As Paddy Hillyard and Steve Tombs write, “Unless we have a story about what is crime and who is a criminal, it is impossible to recognize either.” The historical roots of mass incarceration are important then not because we want to know them for the sake of knowing them, but because they illuminate our story of criminalization — the logics of gendered racialized oppression that persist throughout time — and thus allow us to identify and dismantle criminalization’s core tenets.

The history of mass incarceration unequivocally teaches us that embracing criminalization in any form means embracing anti-Blackness. It teaches us that if we want to combat harm, we must attack and dismantle, rather than put any faith in, all systems of criminalization.

And while criminalization takes many forms, Professor Keeanga-Yamahtta Taylor reminded us that criminalization is an active process of the state demonizing actions for which it does not want to take responsibility. As Taylor explained, we see this today with the criminalization and demonization of immigrants — those who “come here because we went there.”

Criminalization morphs and re-invents itself across spheres — which is why, as many panelists pointed out, we must not fall for the attempts of criminalizing institutions to reinvent themselves as therapeutic. The only hope is to divert resources away from these institutions. As Amanda Alexander noted, “Most of the problem with justice reinvestment thus far is that the cops and the wardens always have an idea for how they’ll claw that money back.”

In short, focusing on harm, rather than meeting the carceral state on its hyper-individualizing terms of “crime,” is essential to the project of abolition.

Some other takeaways


As Mariame Kaba stressed, the word “accountability” is increasingly misused, and “we often say accountability when we mean punishment.” That’s a fundamental distortion of accountability, Kaba explained: accountability can only be taken, not imposed. Which means you can take accountability, and you can hold space for someone to figure out whether they want to be accountable for what they’ve done. But accountability cannot be coerced — coercion is fundamentally carceral, which means that carceral abolition must be fundamentally opposed to coercion.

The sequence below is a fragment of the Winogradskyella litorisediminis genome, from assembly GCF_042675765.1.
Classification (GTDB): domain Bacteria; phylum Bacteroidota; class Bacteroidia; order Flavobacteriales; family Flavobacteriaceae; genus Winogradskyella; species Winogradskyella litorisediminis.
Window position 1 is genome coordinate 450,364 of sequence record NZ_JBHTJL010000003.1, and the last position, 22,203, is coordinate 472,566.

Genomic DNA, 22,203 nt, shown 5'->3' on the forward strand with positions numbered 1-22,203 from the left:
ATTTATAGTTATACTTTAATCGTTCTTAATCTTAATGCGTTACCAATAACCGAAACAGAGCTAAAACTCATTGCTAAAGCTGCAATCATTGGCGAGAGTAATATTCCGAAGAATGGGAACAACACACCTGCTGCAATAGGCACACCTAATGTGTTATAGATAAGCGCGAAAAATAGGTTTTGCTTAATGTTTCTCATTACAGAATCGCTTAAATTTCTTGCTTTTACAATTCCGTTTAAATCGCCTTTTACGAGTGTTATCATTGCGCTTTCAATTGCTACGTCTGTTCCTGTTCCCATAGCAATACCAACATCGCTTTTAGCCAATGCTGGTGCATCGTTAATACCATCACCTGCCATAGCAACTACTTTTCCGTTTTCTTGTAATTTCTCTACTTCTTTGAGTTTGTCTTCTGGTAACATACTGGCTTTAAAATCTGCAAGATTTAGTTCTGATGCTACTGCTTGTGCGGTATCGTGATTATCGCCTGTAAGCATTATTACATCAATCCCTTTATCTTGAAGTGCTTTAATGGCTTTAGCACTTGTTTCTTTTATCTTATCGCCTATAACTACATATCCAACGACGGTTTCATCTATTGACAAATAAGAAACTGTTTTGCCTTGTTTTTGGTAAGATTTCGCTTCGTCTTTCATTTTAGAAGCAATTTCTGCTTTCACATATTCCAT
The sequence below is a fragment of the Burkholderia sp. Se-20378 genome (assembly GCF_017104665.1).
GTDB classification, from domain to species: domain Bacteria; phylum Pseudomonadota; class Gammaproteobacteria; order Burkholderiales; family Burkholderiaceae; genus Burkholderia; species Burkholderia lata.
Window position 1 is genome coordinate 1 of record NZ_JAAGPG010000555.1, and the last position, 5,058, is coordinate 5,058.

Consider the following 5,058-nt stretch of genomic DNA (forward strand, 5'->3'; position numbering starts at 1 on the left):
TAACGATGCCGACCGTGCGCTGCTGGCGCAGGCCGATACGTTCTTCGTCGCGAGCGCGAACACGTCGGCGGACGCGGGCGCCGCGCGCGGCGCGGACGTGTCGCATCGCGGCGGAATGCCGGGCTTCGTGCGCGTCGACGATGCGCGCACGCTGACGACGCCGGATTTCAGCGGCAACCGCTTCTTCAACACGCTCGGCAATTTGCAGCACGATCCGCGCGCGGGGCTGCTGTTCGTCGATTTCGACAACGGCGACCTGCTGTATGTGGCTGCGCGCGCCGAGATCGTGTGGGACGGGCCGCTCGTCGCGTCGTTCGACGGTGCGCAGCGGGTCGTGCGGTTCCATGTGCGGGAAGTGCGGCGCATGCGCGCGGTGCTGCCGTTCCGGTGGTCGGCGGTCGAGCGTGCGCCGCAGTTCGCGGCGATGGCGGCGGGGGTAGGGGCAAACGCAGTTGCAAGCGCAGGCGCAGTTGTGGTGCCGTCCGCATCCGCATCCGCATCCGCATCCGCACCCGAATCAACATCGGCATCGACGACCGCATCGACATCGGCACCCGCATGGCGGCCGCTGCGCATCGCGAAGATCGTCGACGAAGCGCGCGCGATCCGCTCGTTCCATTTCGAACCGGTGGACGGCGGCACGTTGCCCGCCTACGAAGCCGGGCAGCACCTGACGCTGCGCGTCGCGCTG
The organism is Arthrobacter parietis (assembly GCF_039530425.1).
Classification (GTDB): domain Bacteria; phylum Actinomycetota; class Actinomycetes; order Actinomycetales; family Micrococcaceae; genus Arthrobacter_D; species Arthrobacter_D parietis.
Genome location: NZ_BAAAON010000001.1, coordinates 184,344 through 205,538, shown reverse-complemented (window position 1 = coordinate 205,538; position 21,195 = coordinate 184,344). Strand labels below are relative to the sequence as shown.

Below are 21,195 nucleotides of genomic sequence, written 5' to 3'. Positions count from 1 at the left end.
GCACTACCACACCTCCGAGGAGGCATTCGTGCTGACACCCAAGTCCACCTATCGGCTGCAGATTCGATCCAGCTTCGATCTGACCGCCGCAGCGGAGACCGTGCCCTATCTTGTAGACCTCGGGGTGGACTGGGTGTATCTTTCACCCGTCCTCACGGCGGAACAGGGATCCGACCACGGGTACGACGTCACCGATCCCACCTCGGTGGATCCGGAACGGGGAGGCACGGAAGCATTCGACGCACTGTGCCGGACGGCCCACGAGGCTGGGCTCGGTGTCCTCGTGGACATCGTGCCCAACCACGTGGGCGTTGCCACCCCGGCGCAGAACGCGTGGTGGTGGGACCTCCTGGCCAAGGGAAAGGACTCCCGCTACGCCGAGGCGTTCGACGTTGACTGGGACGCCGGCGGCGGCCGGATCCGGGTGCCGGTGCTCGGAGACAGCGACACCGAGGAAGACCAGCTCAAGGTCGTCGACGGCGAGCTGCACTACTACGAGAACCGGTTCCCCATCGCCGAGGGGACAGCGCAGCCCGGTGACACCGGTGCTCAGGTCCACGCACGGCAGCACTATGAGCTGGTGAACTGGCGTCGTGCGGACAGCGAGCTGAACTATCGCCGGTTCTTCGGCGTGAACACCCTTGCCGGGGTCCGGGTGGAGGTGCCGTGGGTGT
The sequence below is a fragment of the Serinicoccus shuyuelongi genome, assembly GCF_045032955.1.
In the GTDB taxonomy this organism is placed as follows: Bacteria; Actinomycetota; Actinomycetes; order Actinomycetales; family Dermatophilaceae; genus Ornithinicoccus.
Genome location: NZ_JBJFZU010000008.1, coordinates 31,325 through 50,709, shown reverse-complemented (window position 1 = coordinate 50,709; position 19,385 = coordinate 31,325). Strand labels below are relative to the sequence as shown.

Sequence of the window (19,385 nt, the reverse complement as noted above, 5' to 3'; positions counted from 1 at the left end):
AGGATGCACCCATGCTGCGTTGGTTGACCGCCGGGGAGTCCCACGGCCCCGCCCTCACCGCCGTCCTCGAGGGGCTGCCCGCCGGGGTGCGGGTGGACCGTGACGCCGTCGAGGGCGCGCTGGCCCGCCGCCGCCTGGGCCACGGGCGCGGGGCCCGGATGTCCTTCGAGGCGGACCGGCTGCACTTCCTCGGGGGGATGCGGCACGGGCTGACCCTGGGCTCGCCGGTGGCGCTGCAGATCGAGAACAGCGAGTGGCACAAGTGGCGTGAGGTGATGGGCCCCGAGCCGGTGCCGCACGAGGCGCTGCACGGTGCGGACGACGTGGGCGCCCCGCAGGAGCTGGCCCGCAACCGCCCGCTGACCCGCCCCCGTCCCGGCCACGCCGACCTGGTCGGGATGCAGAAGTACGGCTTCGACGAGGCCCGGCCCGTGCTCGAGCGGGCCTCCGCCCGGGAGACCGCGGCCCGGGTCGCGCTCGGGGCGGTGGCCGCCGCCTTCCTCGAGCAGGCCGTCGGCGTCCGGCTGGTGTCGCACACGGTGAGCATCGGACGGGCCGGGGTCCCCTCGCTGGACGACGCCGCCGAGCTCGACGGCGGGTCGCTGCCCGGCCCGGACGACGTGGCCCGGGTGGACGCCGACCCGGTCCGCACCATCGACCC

Lawyers, “Progressive Prosecutors,” and Abolition

For those planning on attending law school, Derecka Purnell had some things to say: first, “don’t go to law school to become a cop — that is, a prosecutor.” Derecka offered some of the clearest thinking on “progressive prosecutors” I have seen thus far: a) “progressive prosecutor” is an oxymoron and you shouldn’t plan to be one, but b) organize with people, and if they decide that electing someone to be a prosecutor is an effective strategy for the work they’re seeking to accomplish, then do it. Second, Derecka noted that we don’t need lawyers who will seek to uphold the constitution, because most of the violence of prisons is constitutional; instead, we need lawyers who will betray the power of the constitution.

Amanda Alexander of the Detroit Justice Center offered an especially-helpful model of what lawyers in the fight for abolition can do, with a three-pronged approach her organization takes: defense, offense, and dreaming. Defense focuses on alleviating suffering and reducing harm, doing concrete work such as fighting fines and fees; Offense means working proactively to “hold clients’ freedom dreams as sacred,” and translate them into reality; and Dreaming means concretely piloting abolition as presence, imagining and implementing projects that might, in Angela Davis’ words, “eventually start to crowd out the prison.”

Public Desire for Incarceration?